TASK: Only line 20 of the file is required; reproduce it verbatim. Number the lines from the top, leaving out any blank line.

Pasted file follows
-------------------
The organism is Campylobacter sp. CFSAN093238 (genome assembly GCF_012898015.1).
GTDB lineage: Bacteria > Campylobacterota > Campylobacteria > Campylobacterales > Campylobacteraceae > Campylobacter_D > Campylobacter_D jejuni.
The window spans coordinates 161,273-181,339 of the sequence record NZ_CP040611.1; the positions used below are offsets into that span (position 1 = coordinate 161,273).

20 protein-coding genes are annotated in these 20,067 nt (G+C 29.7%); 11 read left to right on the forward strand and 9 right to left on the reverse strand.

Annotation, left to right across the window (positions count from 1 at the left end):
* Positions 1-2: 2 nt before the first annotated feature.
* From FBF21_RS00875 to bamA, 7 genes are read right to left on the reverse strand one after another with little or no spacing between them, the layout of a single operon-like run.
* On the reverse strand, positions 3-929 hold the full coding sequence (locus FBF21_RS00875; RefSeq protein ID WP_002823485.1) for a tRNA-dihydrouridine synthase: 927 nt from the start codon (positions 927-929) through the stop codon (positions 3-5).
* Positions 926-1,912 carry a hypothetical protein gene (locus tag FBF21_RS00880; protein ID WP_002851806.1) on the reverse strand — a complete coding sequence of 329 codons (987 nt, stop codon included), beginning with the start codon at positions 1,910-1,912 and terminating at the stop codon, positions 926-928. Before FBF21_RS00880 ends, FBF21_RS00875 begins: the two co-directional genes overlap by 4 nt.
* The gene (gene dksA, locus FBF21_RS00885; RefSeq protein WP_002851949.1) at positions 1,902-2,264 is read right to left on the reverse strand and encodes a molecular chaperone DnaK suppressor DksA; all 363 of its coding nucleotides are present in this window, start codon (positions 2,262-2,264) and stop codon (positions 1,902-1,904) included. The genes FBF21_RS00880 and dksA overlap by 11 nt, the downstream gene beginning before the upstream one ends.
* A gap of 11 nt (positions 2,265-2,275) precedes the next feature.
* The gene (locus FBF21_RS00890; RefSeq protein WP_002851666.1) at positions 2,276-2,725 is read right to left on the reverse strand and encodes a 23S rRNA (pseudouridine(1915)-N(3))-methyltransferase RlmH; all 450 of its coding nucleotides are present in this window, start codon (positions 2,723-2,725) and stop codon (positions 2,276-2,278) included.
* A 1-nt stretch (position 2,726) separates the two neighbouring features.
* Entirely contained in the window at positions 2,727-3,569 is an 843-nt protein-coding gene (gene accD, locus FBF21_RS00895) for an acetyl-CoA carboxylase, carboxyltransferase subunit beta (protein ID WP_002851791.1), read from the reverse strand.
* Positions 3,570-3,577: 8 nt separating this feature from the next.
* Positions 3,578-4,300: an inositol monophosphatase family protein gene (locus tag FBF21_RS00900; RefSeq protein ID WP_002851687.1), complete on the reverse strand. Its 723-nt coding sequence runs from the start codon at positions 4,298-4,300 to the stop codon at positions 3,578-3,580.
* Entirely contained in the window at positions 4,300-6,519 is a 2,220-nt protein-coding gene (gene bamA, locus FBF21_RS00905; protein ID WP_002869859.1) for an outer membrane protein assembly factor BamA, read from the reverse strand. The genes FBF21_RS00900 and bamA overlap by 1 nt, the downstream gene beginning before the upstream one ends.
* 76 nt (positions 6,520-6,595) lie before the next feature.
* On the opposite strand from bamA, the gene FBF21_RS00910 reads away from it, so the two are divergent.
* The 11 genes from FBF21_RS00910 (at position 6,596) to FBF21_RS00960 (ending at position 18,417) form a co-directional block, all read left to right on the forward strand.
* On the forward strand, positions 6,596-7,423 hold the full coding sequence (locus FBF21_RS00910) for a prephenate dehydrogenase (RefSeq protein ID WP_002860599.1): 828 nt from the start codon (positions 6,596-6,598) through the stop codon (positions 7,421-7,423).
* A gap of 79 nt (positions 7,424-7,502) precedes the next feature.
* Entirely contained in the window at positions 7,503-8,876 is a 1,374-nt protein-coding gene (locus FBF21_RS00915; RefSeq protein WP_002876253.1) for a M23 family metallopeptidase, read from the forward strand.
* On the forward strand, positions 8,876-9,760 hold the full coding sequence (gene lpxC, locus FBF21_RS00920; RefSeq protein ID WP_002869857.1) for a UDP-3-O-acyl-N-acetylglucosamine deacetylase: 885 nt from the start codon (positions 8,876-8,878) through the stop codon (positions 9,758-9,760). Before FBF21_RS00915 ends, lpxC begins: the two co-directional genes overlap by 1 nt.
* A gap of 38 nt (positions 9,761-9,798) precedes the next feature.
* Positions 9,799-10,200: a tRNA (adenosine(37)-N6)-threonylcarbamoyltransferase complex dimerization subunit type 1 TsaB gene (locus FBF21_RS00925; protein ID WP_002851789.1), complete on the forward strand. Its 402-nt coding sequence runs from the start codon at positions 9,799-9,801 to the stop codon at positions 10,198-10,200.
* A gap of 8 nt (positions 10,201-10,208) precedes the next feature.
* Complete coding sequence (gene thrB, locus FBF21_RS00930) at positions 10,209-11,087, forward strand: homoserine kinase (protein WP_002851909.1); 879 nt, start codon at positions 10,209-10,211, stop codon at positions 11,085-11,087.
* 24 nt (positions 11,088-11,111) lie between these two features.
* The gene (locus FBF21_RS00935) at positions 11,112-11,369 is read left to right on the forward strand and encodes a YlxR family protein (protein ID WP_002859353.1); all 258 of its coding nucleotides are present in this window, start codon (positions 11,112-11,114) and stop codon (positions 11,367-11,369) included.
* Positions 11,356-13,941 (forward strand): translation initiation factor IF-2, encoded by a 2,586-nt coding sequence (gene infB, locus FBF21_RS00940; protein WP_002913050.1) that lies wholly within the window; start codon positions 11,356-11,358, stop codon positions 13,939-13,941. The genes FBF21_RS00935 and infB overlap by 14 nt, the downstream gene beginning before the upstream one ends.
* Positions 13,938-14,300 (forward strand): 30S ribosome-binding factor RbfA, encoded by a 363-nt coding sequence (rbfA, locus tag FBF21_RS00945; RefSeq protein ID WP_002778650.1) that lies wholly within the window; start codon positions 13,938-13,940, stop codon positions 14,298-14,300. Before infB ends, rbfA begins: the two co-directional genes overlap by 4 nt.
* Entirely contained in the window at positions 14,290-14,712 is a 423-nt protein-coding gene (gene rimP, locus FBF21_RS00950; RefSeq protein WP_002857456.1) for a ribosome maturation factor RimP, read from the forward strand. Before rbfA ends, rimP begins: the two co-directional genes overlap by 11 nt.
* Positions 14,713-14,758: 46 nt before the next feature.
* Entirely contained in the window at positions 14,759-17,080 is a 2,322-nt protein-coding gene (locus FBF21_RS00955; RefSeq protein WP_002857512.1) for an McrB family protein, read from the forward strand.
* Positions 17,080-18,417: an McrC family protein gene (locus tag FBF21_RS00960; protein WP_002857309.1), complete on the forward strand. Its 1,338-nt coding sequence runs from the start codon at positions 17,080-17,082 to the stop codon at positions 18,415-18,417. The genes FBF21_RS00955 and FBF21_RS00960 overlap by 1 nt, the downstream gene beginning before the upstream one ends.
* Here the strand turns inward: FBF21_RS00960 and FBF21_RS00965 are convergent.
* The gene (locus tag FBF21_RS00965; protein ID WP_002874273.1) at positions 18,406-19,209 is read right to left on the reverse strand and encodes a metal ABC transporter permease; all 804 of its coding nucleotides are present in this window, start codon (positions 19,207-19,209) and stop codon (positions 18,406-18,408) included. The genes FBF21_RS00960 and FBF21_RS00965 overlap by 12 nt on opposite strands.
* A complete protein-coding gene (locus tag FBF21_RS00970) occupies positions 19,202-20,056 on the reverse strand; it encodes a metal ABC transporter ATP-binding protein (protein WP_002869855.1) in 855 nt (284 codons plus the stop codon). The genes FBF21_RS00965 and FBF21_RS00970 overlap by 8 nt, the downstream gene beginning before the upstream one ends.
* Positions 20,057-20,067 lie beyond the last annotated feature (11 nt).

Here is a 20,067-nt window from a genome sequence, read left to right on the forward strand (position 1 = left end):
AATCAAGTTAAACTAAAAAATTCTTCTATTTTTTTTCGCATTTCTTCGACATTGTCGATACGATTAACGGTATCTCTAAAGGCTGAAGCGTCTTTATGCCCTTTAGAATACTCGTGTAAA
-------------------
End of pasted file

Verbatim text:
* The 11 genes from FBF21_RS00910 (at position 6,596) to FBF21_RS00960 (ending at position 18,417) form a co-directional block, all read left to right on the forward strand.